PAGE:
Two weeks ago while digging through an old file, I found our plans to hit the road full time. We were two years out from launching when we wrote down that list and timeline. At the time, I remember thinking how impossible the plan seemed to execute. It was 2009, the height of the recession. We were in the middle of a real estate mess, we feared losing Brent’s clients if we packed up and left town, and our overall financial picture was bleak. Hitting the road was risky and we were far from an ideal starting place but it happened not just for one year but for four and it changed our lives in more ways than we could have imagined. And it all started with a dream, an intention, that made it onto a piece of paper.
We’ve starting planning for “Hit the Road 2.0”. This time around we’d like to avoid hanging out in campgrounds for weeks at a time waiting for freelance checks to come in the mail. Although we have some really great memories from those times, it’s more fun to travel full time when filling your gas tank isn’t stressful. Since being settled, we’ve been quietly and steadily working toward creating more (mostly) passive income (through real estate and it’s not as hard or ambitious as it might sound) that will allow us to get back on the road with less stress and more freedom once The Bigs are launched into the world. This plan also started with a dream followed by few scribbles on a piece of paper. The funny thing is by nature, I’ve always leaned towards skepticism but looking back on my life I’m starting to see the power of thoughtful intentions and prayer. I’m fully leaning into it this year and fighting back fears that I may end up
having an existential crisis disappointed.
This past week, Brent and I spent a good 3-4 hours writing down goals/intentions for the new year. We wanted to make sure we are doing first things first and spending our time in a way that reflects our true values. It stinks the look back at a day or week and especially a year and realize that you didn’t spend your time doing the things with the people you love most. That is why is it key to set thoughtful intentions. Time shows no mercy. Use it wisely!
Four Steps to Creating Thoughtful Intentions/Goals
1. Reflect and Brainstorm
The first thing Brent and I did was brainstorm things we wanted to accomplish. It helps to reflect on the past and the present. What did we do well last year? What were our regrets? How have our circumstances changed? (This is Thing 1’s last year with us so that played a big role in our planning.) Where are we at physically, emotionally, relationally, spiritually, financially, etc?
We intentionally chose to focus on things we want to do rather of things we want to avoid. For instance consider the New Year classic, “get fit” rather than “lose weight”. This sets a more positive tone for the year and we reason that when we are filling our lives with “positive” activities there is naturally less room for “negative” activities. Furthermore, if we’ve done all the important things for the day then does it really matter if we spend a little too much time on our phones in the evening!
Next we looked at our list of intentions/goals and created broad categories like “Family”. We organized the things we wanted to accomplish into these categories. For instance, we put “Climb Pikes Peak into the “Health” category. Coming up with categories sparked new intentions that we didn’t think of in our brainstorming session.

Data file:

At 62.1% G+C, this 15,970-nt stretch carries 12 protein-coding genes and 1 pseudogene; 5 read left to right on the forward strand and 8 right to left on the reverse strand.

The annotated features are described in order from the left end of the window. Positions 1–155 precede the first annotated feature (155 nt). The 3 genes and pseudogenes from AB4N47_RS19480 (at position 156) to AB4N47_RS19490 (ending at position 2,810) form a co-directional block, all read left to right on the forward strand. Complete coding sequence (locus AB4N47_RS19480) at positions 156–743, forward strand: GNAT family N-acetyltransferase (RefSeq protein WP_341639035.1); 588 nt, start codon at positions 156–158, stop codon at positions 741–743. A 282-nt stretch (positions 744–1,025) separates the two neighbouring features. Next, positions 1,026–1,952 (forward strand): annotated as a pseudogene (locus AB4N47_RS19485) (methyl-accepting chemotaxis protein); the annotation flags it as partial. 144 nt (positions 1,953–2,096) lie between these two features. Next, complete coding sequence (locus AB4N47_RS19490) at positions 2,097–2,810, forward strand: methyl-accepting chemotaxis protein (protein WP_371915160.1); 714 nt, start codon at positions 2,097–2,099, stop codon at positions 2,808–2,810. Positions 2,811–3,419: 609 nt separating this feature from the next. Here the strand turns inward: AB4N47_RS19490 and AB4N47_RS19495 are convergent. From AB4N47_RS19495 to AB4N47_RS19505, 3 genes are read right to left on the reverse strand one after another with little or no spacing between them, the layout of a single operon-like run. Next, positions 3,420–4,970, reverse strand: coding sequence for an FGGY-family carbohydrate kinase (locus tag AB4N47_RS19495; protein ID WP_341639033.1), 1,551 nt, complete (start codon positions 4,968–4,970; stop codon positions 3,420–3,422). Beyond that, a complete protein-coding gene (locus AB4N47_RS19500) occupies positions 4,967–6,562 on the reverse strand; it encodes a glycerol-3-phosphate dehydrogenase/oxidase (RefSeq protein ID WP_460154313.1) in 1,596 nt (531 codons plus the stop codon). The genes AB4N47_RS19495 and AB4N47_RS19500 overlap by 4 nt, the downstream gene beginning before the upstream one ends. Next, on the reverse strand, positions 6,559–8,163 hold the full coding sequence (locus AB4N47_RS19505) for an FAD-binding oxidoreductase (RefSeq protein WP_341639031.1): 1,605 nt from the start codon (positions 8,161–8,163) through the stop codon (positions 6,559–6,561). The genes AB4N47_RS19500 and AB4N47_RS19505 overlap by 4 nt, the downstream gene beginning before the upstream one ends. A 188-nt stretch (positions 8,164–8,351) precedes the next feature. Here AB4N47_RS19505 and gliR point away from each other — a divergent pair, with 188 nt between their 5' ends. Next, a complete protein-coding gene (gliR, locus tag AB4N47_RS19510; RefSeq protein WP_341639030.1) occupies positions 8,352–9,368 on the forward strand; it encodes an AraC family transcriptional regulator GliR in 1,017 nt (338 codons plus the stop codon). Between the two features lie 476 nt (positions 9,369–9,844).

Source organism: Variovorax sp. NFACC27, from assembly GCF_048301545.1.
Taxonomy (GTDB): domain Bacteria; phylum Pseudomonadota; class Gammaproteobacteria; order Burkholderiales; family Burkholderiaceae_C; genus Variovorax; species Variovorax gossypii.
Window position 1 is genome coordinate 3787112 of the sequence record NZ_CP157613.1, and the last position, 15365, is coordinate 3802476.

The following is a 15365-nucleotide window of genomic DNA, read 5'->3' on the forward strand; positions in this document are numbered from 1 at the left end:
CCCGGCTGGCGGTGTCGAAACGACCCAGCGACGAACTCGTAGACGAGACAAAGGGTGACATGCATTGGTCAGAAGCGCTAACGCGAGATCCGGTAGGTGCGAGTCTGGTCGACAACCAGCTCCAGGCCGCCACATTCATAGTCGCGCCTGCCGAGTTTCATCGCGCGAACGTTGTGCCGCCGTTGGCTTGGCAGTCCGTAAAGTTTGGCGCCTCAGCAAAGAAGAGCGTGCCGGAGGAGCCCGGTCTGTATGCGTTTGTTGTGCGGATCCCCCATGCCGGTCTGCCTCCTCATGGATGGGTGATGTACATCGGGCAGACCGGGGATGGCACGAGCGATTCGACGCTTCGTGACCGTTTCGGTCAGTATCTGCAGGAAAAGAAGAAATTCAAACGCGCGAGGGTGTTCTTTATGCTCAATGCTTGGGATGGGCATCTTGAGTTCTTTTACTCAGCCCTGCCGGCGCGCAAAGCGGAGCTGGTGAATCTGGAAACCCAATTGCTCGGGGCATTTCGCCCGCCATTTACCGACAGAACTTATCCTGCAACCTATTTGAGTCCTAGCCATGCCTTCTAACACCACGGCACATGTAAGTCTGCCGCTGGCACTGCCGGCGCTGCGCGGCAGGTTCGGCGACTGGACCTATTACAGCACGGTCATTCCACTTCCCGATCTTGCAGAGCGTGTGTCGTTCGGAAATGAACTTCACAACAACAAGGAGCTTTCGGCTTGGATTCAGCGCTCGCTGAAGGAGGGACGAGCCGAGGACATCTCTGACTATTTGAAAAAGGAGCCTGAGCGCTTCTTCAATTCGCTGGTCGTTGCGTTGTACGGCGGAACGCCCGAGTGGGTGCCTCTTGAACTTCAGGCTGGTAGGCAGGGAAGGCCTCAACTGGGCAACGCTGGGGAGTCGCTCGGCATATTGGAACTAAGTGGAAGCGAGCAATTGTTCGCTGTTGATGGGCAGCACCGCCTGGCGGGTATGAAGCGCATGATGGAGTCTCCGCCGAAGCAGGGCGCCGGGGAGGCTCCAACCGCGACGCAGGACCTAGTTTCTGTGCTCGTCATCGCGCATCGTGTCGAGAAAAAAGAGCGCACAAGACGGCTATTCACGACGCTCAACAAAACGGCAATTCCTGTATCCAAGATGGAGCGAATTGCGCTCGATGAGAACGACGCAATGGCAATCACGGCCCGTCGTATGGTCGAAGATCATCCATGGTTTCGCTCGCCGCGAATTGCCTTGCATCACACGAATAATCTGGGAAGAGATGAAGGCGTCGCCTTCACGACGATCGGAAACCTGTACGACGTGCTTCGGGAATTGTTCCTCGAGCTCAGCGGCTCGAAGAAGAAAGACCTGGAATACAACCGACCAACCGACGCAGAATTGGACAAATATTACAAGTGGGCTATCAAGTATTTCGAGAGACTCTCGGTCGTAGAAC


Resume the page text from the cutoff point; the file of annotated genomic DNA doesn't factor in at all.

3. Prioritize the Categories
After creating the categories we prioritized them. We approached the list as if we were building a house. The categories that we believe are the most essential to our version of a fulfilling life were set first, like a foundation. From there we discussed what would be most beneficial for each succeeding category. For instance, we initially had family before marriage but then decided it was actually in our kids’ best interest to invest in our marriage first. If we did that it would be easier to invest in our family as a whole. We talked about how investing in our marriage was investing in our family. The same with health. We decided that by taking care of ourselves we would be taking care of each other. Being healthy makes us better partners and better parents so up the list it went. We discussed each category at length and why it should go where. Prioritizing the categories not only gave a clearer picture for the year but created some great conversation between us. It also brought up some differences and vulnerabilities that we had to work through. Hard but time well spent. Here are the categories we came up with in the order we prioritized them.
Categories will obviously change from person to person and should reflect your core values and vision for your life.
4. Prioritize Intentions/Goals
Last we repeated step 3 with the intentions/goals themselves and prioritized them within each category. Since we did our list as a couple there were sections under each category for each individual. For instance, under “Health” Brent has ‘Mountain Bike or Run 2x Week’ and I have ‘10+ Min of Yoga Every Day’. Under “Family” we have a section for each child with things we want to do with or for them. Our travel goals are listed under family as well. Before finishing up, we read over the list a number of times together, tweaking as needed. We may and probably should make more changes as the year progresses and needs and circumstances shift but we now have a good starting point or a map to refer to when we feel lost or overwhelmed. When that happens we can look at our list and say, “This is what’s REALLY important” and take steps in that direction.
Do you set intentions or goals for yourself and your family?